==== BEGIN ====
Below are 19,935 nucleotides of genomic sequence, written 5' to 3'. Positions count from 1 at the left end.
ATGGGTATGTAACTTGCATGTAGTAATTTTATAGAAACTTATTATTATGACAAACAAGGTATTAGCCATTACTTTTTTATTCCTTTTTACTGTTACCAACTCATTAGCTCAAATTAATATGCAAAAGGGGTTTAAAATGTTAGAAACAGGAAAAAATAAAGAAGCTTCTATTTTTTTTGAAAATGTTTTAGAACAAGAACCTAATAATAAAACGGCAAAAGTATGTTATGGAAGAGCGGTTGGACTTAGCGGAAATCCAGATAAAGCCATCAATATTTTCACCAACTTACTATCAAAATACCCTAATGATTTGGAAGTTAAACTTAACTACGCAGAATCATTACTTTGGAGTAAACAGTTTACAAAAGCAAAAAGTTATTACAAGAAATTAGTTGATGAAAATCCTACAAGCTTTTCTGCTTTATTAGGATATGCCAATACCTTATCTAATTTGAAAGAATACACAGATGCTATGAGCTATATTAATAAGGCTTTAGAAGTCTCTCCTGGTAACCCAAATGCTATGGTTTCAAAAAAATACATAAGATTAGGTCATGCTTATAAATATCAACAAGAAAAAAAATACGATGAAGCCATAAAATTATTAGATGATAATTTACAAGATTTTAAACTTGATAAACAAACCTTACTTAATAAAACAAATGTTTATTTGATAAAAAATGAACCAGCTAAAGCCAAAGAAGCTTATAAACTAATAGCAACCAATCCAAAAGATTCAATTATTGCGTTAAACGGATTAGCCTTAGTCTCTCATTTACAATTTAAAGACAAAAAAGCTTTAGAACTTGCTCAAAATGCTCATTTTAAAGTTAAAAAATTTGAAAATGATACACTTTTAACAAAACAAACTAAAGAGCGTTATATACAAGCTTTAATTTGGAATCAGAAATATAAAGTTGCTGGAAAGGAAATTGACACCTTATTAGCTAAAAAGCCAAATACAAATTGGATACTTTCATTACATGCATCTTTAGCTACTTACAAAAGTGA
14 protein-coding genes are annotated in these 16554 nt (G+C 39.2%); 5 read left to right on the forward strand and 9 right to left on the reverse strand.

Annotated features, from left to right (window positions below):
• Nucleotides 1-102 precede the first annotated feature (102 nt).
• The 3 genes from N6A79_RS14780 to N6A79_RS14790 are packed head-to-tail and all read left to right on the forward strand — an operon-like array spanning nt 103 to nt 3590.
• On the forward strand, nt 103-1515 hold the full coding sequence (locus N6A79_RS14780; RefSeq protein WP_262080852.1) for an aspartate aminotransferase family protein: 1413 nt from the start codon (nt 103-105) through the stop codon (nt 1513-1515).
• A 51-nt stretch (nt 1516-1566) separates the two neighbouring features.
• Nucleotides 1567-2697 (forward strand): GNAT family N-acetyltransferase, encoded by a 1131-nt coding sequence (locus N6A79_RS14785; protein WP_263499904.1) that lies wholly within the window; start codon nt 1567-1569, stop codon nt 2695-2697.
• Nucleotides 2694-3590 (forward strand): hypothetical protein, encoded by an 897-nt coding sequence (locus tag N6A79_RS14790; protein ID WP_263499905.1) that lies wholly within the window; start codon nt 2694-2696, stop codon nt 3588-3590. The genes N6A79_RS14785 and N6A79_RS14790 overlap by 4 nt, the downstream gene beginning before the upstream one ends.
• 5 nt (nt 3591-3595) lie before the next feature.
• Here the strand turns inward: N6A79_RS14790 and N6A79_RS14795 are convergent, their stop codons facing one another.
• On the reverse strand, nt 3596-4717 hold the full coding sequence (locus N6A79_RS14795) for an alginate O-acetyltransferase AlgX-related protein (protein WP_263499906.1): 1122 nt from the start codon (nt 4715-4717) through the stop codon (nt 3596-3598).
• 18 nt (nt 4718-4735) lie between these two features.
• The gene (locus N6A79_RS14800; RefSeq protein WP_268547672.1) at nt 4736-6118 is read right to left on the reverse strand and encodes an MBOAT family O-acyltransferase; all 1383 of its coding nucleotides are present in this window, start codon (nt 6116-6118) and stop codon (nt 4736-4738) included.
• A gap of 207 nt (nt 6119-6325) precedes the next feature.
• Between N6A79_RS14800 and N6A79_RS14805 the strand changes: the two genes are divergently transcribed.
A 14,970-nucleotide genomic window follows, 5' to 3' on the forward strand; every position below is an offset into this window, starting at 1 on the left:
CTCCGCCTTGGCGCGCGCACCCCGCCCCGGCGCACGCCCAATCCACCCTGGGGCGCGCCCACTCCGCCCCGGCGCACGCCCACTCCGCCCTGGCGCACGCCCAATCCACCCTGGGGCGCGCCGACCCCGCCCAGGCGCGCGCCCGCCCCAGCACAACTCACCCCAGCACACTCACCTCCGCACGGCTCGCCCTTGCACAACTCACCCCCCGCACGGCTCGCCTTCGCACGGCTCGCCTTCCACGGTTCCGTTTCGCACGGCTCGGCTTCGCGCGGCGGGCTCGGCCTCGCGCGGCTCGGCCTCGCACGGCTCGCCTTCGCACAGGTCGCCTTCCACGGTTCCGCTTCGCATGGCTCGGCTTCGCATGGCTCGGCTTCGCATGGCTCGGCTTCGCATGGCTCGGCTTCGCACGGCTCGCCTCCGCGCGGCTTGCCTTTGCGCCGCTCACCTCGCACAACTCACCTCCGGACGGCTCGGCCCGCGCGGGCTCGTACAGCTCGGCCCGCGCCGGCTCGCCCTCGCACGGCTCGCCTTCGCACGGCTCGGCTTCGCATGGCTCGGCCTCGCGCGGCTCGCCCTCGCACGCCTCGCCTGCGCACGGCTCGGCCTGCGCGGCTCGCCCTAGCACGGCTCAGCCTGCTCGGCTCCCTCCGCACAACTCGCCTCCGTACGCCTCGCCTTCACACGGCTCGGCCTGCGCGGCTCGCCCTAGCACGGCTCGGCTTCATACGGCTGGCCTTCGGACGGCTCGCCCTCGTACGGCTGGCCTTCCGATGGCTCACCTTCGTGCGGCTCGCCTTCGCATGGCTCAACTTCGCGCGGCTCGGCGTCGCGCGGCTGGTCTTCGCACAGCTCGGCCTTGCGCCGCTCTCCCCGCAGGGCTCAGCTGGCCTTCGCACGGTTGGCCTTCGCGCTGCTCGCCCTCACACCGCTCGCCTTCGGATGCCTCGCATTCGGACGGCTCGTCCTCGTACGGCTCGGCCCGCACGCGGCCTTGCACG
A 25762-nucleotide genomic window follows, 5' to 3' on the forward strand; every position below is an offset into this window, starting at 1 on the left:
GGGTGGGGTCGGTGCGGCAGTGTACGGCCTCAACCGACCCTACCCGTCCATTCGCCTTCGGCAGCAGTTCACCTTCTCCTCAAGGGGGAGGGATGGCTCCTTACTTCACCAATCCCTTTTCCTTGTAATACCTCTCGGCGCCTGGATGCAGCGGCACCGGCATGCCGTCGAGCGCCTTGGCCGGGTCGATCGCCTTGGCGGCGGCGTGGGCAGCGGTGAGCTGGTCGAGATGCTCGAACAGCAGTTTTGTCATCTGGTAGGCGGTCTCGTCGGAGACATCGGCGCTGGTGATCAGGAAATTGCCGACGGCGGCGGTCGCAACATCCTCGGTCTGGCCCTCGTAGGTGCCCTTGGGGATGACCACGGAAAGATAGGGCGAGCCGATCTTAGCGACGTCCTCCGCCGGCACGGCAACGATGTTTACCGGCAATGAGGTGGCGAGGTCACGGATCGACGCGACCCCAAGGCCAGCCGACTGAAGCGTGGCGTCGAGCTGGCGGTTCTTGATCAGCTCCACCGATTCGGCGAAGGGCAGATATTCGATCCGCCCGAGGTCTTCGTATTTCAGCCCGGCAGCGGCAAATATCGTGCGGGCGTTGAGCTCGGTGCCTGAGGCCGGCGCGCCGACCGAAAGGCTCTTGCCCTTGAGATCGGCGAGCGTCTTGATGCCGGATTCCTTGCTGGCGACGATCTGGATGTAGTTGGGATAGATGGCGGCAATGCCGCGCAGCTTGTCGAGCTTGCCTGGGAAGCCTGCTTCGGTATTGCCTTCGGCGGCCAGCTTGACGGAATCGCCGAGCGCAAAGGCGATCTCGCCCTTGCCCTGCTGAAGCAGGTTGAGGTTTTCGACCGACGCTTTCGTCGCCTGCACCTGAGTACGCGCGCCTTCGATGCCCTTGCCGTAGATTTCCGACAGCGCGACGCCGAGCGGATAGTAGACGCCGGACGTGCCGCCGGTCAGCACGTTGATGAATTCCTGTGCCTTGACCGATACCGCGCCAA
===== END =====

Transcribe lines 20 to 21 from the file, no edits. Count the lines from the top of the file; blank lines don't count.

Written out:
A 25762-nucleotide genomic window follows, 5' to 3' on the forward strand; every position below is an offset into this window, starting at 1 on the left:
GGGTGGGGTCGGTGCGGCAGTGTACGGCCTCAACCGACCCTACCCGTCCATTCGCCTTCGGCAGCAGTTCACCTTCTCCTCAAGGGGGAGGGATGGCTCCTTACTTCACCAATCCCTTTTCCTTGTAATACCTCTCGGCGCCTGGATGCAGCGGCACCGGCATGCCGTCGAGCGCCTTGGCCGGGTCGATCGCCTTGGCGGCGGCGTGGGCAGCGGTGAGCTGGTCGAGATGCTCGAACAGCAGTTTTGTCATCTGGTAGGCGGTCTCGTCGGAGACATCGGCGCTGGTGATCAGGAAATTGCCGACGGCGGCGGTCGCAACATCCTCGGTCTGGCCCTCGTAGGTGCCCTTGGGGATGACCACGGAAAGATAGGGCGAGCCGATCTTAGCGACGTCCTCCGCCGGCACGGCAACGATGTTTACCGGCAATGAGGTGGCGAGGTCACGGATCGACGCGACCCCAAGGCCAGCCGACTGAAGCGTGGCGTCGAGCTGGCGGTTCTTGATCAGCTCCACCGATTCGGCGAAGGGCAGATATTCGATCCGCCCGAGGTCTTCGTATTTCAGCCCGGCAGCGGCAAATATCGTGCGGGCGTTGAGCTCGGTGCCTGAGGCCGGCGCGCCGACCGAAAGGCTCTTGCCCTTGAGATCGGCGAGCGTCTTGATGCCGGATTCCTTGCTGGCGACGATCTGGATGTAGTTGGGATAGATGGCGGCAATGCCGCGCAGCTTGTCGAGCTTGCCTGGGAAGCCTGCTTCGGTATTGCCTTCGGCGGCCAGCTTGACGGAATCGCCGAGCGCAAAGGCGATCTCGCCCTTGCCCTGCTGAAGCAGGTTGAGGTTTTCGACCGACGCTTTCGTCGCCTGCACCTGAGTACGCGCGCCTTCGATGCCCTTGCCGTAGATTTCCGACAGCGCGACGCCGAGCGGATAGTAGACGCCGGACGTGCCGCCGGTCAGCACGTTGATGAATTCCTGTGCCTTGACCGATACCGCGCCAA